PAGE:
Also, with the Arnold press, you will probably be able to use heavier weights, so it’s a better exercise for hypertrophy (bodybuilding) than the Cuban press.
Read all about the Arnold press here.
4. Banded dumbbell victory raise
Where Cuban presses involve upright rows, external rotations, and overhead presses to work your shoulders, the banded dumbbell victory raise engages more or less the same muscles using one movement. If you aren’t too bothered about working your biceps and triceps with your deltoids, give this exercise a try.
How to do it:
- Put a lightweight mini-band around your wrists and hold a dumbbell in each hand. Rotate your wrists so your palms face inward. Hold the weights down in front of your hips. Brace your abs and pull shoulders down and back.
- Without bending your elbows, raise your arms forward, up, and overhead, pushing them out against the resistance of the band. At the top of the lift, your arms should make a wide V.
- Lower your arms and repeat.
- Do not relax between reps; maintain at least some outward pressure on the band.
- You can also do this exercise without dumbbells, focusing purely on raising and pushing your arms apart. This is a good option for home exercisers.
5. Prone incline dumbbell press
The prone incline dumbbell press primarily works your posterior deltoids, rhomboids, and middle trapezius. While not quite as comprehensive as the Cuban press, this is still an excellent exercise for shoulder health and better posture. Go light; this one is harder than it looks!
How to do it:
- Set an adjustable bench to around 45-degrees. With a dumbbell in each hand, lie face-down with your head uppermost. Raise the dumbbells to shoulder height, palms facing forward. Pull your shoulders down and back.
- Press the dumbbells forward and up to arms’ length, keeping your shoulders retracted and your arms in line with your torso.
- Return the weights to your shoulders and repeat.
6. Dumbbell YTI shoulder complex
The dumbbell YTI shoulder complex is a prehab exercise designed to increase shoulder strength and stability. The name refers to the shape you make with your arms as you work your way through the three different movements. This is a surprisingly challenging series of exercises, so go light until you get the hang of it.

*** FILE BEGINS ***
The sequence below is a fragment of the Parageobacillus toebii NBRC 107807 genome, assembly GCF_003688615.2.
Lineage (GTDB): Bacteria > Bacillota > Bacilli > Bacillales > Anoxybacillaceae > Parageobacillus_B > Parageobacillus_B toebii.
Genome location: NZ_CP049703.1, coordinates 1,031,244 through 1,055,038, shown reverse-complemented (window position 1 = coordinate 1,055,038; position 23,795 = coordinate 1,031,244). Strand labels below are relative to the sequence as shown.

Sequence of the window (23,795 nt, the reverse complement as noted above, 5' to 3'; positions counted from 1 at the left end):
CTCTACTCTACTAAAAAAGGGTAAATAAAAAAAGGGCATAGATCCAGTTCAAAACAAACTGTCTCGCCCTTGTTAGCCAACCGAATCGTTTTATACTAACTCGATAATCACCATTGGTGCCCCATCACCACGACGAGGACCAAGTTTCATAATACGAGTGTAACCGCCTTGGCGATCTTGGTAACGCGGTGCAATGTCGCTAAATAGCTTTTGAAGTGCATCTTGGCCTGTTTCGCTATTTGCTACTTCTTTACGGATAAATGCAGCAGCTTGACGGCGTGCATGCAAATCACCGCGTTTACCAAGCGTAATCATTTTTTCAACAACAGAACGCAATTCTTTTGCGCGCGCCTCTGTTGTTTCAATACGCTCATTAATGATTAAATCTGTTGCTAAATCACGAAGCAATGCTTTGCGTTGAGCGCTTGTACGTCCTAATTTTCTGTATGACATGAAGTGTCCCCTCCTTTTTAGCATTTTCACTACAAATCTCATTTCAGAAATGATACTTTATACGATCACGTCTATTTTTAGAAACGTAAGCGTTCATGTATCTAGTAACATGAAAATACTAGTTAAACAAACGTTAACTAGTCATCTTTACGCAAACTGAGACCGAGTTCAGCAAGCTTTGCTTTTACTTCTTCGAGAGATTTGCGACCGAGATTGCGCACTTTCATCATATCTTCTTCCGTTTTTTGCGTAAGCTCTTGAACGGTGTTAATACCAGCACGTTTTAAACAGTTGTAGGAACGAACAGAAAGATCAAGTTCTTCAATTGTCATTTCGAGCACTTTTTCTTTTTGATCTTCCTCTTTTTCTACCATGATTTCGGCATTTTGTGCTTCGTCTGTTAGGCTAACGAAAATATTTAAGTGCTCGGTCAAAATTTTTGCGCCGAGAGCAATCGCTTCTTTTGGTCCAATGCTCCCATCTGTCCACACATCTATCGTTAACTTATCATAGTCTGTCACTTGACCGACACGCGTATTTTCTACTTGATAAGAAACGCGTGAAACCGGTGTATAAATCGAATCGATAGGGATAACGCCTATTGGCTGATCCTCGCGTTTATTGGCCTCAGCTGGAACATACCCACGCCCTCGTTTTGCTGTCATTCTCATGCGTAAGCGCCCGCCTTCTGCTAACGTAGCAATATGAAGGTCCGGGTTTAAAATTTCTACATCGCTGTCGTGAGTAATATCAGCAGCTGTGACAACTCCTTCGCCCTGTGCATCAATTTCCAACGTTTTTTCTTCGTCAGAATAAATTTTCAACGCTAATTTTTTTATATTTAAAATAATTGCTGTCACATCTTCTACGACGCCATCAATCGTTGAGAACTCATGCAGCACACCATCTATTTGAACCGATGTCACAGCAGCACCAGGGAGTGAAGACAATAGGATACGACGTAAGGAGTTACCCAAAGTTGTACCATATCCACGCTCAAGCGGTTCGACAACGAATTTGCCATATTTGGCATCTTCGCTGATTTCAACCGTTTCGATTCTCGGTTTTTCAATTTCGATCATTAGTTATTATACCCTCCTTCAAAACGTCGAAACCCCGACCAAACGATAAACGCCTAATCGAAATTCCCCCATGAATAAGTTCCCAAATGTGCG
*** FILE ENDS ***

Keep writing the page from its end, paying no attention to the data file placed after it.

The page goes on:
How to do it:
- Set an adjustable bench to around 45-degrees. With a dumbbell in each hand, lie face-down with your head uppermost. Let your arms hang down, palms turned inward. Pull your shoulders down and back. Bend your elbows slightly but then keep them rigid for the duration of the exercise.
- Raise your arms forward and out to form a Y-shape. Make sure your thumbs are pointing up toward the ceiling. Lower your arms and repeat for the desired number of reps.
- Next, raise your arms up and out to the side, so they are perpendicular to your body and form a T-shape. Lower your arms and repeat.
- Finally, sweep your arms back and raise the dumbbells to your hips to form an I-shape. Lower your arms and repeat.
7. Face pull with external rotation
Face pulls are an effective posterior delt and mid-traps exercise that involves pulling back with your arms parallel to the floor, and your wrists, elbows, and shoulders, forming a straight line. Adding external rotation to face pulls turns a good exercise into a GREAT one and increases posterior deltoid and rotator cuff engagement.
How to do it:
- Attach a rope handle to a cable machine set to mid-chest height. Grab the handles with your thumbs nearest the ends. Extend your arms in front of you, adopting a standard or split stance as preferred. Brace your abs and pull your shoulders down and back.
- Bend your arms and pull the handles in toward your ears. As your hands near your face, externally rotate your shoulders and raise the handles toward the top of your head.
- Extend your arms and repeat.
Because of the levers involved, you probably won’t be able to use a lot of weight for Cuban presses, which means they’re not especially useful for building bigger muscles. That said, by increasing shoulder stability, mobility, and health, you should find that your bench press, bent-over row, and overhead press performances increase, which WILL lead to increased muscle size.
Do Cuban presses as part of your warm-up or as a finisher after upper body training. Whenever you do them, this exercise could be what’s missing from your upper body workouts.